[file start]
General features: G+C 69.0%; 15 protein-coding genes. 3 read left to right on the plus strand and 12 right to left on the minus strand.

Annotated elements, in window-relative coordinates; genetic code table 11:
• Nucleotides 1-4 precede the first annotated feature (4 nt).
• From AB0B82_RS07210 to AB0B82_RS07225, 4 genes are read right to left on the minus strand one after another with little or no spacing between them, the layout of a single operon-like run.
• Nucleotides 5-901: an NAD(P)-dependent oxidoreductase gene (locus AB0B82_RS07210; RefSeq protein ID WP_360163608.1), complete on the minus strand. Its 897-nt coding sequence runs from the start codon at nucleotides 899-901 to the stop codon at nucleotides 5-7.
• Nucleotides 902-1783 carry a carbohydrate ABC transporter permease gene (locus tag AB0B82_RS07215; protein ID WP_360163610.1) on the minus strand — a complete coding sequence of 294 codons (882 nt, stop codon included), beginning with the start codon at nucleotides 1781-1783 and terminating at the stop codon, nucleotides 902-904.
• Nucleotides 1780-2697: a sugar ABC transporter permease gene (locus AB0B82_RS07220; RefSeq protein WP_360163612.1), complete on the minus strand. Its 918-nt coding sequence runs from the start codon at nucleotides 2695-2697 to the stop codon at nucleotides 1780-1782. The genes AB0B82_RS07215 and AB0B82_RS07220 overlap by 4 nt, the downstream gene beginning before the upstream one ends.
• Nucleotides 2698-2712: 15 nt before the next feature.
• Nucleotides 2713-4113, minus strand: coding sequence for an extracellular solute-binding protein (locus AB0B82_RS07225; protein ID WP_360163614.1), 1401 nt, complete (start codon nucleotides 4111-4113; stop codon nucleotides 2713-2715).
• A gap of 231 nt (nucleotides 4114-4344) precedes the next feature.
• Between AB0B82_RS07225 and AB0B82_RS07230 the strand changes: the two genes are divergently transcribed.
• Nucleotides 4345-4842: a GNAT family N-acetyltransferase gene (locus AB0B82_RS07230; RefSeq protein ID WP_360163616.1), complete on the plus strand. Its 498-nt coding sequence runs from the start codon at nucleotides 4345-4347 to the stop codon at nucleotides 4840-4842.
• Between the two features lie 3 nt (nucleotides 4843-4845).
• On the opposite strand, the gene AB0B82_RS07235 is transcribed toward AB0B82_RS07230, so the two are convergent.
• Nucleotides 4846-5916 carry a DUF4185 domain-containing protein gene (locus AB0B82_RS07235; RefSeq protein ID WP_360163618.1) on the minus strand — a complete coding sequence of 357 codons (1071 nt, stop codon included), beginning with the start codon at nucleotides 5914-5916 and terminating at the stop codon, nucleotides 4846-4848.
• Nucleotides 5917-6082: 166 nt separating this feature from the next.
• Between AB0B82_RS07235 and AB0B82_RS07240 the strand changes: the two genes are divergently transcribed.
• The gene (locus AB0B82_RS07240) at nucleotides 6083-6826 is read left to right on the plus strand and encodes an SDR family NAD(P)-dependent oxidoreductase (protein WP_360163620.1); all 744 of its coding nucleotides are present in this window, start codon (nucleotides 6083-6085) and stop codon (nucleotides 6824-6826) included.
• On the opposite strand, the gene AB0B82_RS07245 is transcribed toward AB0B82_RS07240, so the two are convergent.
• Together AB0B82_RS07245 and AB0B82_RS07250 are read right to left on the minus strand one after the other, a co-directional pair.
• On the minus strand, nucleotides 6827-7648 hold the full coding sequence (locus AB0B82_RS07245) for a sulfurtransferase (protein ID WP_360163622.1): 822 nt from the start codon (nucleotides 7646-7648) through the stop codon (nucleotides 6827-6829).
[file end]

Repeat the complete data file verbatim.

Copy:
General features: G+C 69.0%; 15 protein-coding genes. 3 read left to right on the plus strand and 12 right to left on the minus strand.

Annotated elements, in window-relative coordinates; genetic code table 11:
• Nucleotides 1-4 precede the first annotated feature (4 nt).
• From AB0B82_RS07210 to AB0B82_RS07225, 4 genes are read right to left on the minus strand one after another with little or no spacing between them, the layout of a single operon-like run.
• Nucleotides 5-901: an NAD(P)-dependent oxidoreductase gene (locus AB0B82_RS07210; RefSeq protein ID WP_360163608.1), complete on the minus strand. Its 897-nt coding sequence runs from the start codon at nucleotides 899-901 to the stop codon at nucleotides 5-7.
• Nucleotides 902-1783 carry a carbohydrate ABC transporter permease gene (locus tag AB0B82_RS07215; protein ID WP_360163610.1) on the minus strand — a complete coding sequence of 294 codons (882 nt, stop codon included), beginning with the start codon at nucleotides 1781-1783 and terminating at the stop codon, nucleotides 902-904.
• Nucleotides 1780-2697: a sugar ABC transporter permease gene (locus AB0B82_RS07220; RefSeq protein WP_360163612.1), complete on the minus strand. Its 918-nt coding sequence runs from the start codon at nucleotides 2695-2697 to the stop codon at nucleotides 1780-1782. The genes AB0B82_RS07215 and AB0B82_RS07220 overlap by 4 nt, the downstream gene beginning before the upstream one ends.
• Nucleotides 2698-2712: 15 nt before the next feature.
• Nucleotides 2713-4113, minus strand: coding sequence for an extracellular solute-binding protein (locus AB0B82_RS07225; protein ID WP_360163614.1), 1401 nt, complete (start codon nucleotides 4111-4113; stop codon nucleotides 2713-2715).
• A gap of 231 nt (nucleotides 4114-4344) precedes the next feature.
• Between AB0B82_RS07225 and AB0B82_RS07230 the strand changes: the two genes are divergently transcribed.
• Nucleotides 4345-4842: a GNAT family N-acetyltransferase gene (locus AB0B82_RS07230; RefSeq protein ID WP_360163616.1), complete on the plus strand. Its 498-nt coding sequence runs from the start codon at nucleotides 4345-4347 to the stop codon at nucleotides 4840-4842.
• Between the two features lie 3 nt (nucleotides 4843-4845).
• On the opposite strand, the gene AB0B82_RS07235 is transcribed toward AB0B82_RS07230, so the two are convergent.
• Nucleotides 4846-5916 carry a DUF4185 domain-containing protein gene (locus AB0B82_RS07235; RefSeq protein ID WP_360163618.1) on the minus strand — a complete coding sequence of 357 codons (1071 nt, stop codon included), beginning with the start codon at nucleotides 5914-5916 and terminating at the stop codon, nucleotides 4846-4848.
• Nucleotides 5917-6082: 166 nt separating this feature from the next.
• Between AB0B82_RS07235 and AB0B82_RS07240 the strand changes: the two genes are divergently transcribed.
• The gene (locus AB0B82_RS07240) at nucleotides 6083-6826 is read left to right on the plus strand and encodes an SDR family NAD(P)-dependent oxidoreductase (protein WP_360163620.1); all 744 of its coding nucleotides are present in this window, start codon (nucleotides 6083-6085) and stop codon (nucleotides 6824-6826) included.
• On the opposite strand, the gene AB0B82_RS07245 is transcribed toward AB0B82_RS07240, so the two are convergent.
• Together AB0B82_RS07245 and AB0B82_RS07250 are read right to left on the minus strand one after the other, a co-directional pair.
• On the minus strand, nucleotides 6827-7648 hold the full coding sequence (locus AB0B82_RS07245) for a sulfurtransferase (protein ID WP_360163622.1): 822 nt from the start codon (nucleotides 7646-7648) through the stop codon (nucleotides 6827-6829).